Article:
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Shuman, George D. 1952–

Shuman, George D. 1952–


Born 1952, in Johnstown, PA.


Home—PA and NC. E-mail—[email protected]


Writer. Worked for the Metropolitan Police force, Washington, DC, for twenty years, variously as an undercover narcotics detective; a sergeant in the Special Assignments Branch, Internal Affairs Division; operations commander of the Metropolitan Police Academy; and lieutenant commander in the Public Integrity Branch, Internal Affairs Division. Shuman and Associates (risk-management firm), president.



18 Seconds, Simon & Schuster (New York, NY), 2006.

Last Breath, Simon & Schuster (New York, NY), 2007.

Lost Girls, Simon & Schuster (New York, NY), 2008.


George D. Shuman spent twenty years working for the Metropolitan police force in Washington, DC, in positions including an undercover narcotics detective, a sergeant in the Special Assignments Branch within Internal Affairs, and a lieutenant in the Public Integrity Branch, also in the Internal Affairs division. He then moved on to mine his experiences in law enforcement, first as president of Shuman and Associates, a risk-management consulting firm, and then as a writer. Shuman's first novel, 18 Seconds, is a thriller about beautiful, blind psychic, Sherry Moore, who is able to see the last eighteen seconds of a person's life when she lays hands on a corpse. When Lieutenant Kelly O'Shaughnessy is having trouble determining who killed a young girl, she turns to Moore and together they find themselves embroiled in an old serial-killer case. David Pitt, in a review for Booklist, suggested that the story was too high-concept, remarking that it could "almost sink under the weight of its own premise." However, a contributor for Publishers Weekly commented that "vividly drawn central figures and authoritative voice" keep the readers interested.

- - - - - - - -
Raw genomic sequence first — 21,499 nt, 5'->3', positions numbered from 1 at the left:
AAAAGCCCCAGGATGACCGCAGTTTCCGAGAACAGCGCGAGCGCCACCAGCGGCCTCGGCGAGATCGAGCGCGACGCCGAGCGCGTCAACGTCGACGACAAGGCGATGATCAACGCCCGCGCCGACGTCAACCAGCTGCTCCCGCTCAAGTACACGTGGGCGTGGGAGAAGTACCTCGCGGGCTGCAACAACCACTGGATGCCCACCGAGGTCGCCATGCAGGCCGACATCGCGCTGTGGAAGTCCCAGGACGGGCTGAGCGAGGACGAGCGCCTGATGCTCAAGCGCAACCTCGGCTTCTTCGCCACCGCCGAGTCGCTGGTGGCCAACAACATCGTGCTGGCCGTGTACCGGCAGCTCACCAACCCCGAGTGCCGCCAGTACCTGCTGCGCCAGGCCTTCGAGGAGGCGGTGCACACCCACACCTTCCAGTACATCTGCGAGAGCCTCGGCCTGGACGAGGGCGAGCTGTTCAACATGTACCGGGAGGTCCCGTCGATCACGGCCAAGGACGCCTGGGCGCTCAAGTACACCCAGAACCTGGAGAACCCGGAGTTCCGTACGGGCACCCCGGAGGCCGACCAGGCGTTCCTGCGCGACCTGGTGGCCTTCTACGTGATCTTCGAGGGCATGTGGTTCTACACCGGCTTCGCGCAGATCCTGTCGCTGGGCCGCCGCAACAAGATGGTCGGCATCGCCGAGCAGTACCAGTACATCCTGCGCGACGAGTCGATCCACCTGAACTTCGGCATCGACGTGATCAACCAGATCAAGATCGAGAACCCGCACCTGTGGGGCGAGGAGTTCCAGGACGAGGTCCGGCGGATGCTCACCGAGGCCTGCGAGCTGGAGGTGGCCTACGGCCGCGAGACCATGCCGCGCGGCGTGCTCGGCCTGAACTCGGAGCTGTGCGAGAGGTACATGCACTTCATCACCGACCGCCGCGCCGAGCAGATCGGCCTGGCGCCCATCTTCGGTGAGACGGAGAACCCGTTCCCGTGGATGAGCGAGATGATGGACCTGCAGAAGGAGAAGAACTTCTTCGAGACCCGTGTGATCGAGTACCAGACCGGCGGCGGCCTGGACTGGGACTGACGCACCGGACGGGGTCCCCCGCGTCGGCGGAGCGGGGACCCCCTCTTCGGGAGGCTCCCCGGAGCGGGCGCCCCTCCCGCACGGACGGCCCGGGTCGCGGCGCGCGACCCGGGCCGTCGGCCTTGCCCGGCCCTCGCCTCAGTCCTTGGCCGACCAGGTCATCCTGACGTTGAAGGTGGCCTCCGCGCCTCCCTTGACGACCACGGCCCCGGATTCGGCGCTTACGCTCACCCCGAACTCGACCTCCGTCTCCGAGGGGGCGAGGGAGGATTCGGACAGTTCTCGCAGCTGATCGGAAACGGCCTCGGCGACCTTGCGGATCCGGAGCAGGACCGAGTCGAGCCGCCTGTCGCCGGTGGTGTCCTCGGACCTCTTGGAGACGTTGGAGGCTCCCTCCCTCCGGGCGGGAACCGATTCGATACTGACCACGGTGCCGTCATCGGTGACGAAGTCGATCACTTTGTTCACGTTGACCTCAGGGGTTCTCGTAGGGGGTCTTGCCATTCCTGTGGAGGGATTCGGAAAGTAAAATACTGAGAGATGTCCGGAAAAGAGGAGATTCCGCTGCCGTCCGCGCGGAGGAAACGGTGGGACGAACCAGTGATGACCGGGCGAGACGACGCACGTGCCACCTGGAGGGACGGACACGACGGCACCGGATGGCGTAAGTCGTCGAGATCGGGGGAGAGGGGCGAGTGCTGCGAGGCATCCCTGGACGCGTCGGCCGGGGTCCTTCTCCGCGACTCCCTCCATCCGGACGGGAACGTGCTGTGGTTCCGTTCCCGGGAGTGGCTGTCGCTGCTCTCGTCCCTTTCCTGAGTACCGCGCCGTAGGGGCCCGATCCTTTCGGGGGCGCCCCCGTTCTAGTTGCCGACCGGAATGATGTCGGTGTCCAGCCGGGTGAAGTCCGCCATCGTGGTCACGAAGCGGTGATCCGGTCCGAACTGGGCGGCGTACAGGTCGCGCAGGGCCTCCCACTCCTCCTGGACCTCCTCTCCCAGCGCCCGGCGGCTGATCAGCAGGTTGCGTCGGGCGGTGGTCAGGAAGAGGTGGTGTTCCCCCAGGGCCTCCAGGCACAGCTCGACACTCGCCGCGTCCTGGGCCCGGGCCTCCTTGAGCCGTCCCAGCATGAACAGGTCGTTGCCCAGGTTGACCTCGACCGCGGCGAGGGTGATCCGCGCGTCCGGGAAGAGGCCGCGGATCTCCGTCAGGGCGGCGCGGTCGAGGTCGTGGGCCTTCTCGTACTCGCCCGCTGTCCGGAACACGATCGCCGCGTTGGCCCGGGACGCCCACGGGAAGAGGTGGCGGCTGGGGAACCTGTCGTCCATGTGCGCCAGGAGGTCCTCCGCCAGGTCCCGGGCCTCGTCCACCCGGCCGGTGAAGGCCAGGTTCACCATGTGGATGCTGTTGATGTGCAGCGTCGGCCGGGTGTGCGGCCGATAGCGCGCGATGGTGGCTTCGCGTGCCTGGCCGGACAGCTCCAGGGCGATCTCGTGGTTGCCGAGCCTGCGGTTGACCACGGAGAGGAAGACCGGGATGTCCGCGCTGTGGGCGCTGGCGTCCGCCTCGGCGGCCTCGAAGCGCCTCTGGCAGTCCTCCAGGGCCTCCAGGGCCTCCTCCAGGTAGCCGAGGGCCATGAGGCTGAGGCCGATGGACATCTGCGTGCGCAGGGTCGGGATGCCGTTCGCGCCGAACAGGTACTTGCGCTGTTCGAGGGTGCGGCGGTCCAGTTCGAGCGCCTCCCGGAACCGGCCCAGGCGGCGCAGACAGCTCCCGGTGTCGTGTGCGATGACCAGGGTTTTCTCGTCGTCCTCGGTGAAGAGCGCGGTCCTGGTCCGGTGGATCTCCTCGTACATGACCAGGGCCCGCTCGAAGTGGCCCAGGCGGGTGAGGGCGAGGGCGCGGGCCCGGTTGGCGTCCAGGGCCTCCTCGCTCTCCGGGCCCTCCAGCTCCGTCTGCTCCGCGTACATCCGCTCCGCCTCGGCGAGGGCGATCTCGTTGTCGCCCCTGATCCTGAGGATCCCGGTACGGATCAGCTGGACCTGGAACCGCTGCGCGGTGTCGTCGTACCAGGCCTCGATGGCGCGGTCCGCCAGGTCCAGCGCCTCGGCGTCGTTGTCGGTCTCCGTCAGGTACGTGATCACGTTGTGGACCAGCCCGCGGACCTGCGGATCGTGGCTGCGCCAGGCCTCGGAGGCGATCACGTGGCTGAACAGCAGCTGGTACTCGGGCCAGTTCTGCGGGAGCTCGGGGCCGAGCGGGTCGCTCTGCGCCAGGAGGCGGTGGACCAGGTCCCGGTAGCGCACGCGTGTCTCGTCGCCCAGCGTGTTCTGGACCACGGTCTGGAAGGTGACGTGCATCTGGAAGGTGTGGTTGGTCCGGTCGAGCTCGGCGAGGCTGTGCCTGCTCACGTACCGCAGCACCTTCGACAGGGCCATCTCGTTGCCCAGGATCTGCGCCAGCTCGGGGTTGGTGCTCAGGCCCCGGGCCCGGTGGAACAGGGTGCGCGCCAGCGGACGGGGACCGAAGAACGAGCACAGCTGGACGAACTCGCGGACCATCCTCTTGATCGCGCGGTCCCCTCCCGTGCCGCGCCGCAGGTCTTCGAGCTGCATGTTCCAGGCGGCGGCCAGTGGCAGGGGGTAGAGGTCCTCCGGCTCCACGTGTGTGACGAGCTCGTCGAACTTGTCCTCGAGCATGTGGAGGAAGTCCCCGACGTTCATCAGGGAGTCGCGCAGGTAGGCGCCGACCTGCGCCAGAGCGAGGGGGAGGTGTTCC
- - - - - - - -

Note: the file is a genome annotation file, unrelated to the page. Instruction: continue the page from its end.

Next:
Shuman continued the story of Sherry Moore in the second book of his "Sherry Moore" series, 2007's Last Breath. In this novel, the Maryland attorney general asks the heroine to help solve the case of three women gruesomely murdered in an abandoned meat packing plant. Soon, a fourth woman is murdered in an upscale suburban home. Sherry discovers that the serial killer responsible for these deaths is Kenneth Dentin, a twenty-seven-year-old obsessed with slowly strangling his victims. Last Breath was received positively by readers and critics alike, many citing the author's gripping plot and realistic depiction of life inside the world of crime. Shuman brings "a chilling realism to his depic- tion of crime scenes," noted one Publishers Weekly contributor. Last Breath is "part police procedural, part psychological thriller, and … engrossing," wrote a critic for Kirkus Reviews.



Booklist, February 1, 2006, David Pitt, review of 18 Seconds, p. 34.

Kirkus Reviews, March 1, 2006, review of 18 Seconds, p. 205; June 15, 2007, review of Last Breath.

Library Journal, January 1, 2006, Jane Jorgenson, review of 18 Seconds, p. 102.

Publishers Weekly, November 15, 2004, John F. Baker, "A First Thriller by a 20-year Veteran of the Washington Police Force, George Shuman, Was Bought for S&S by Roving Editor Rob Weisbach," p. 12; June 11, 2007, review of Last Breath, p. 39.

Washington Post, April 3, 2006, Patrick Anderson, review of 18 Seconds.


Blog Critics, (August 23, 2007), Scott Butki, interview with George Shuman.

George D. Shuman Home Page, (April 13, 2008).

Romantic Times Online, (April 13, 2008), Barb Anderson, review of Last Breath.

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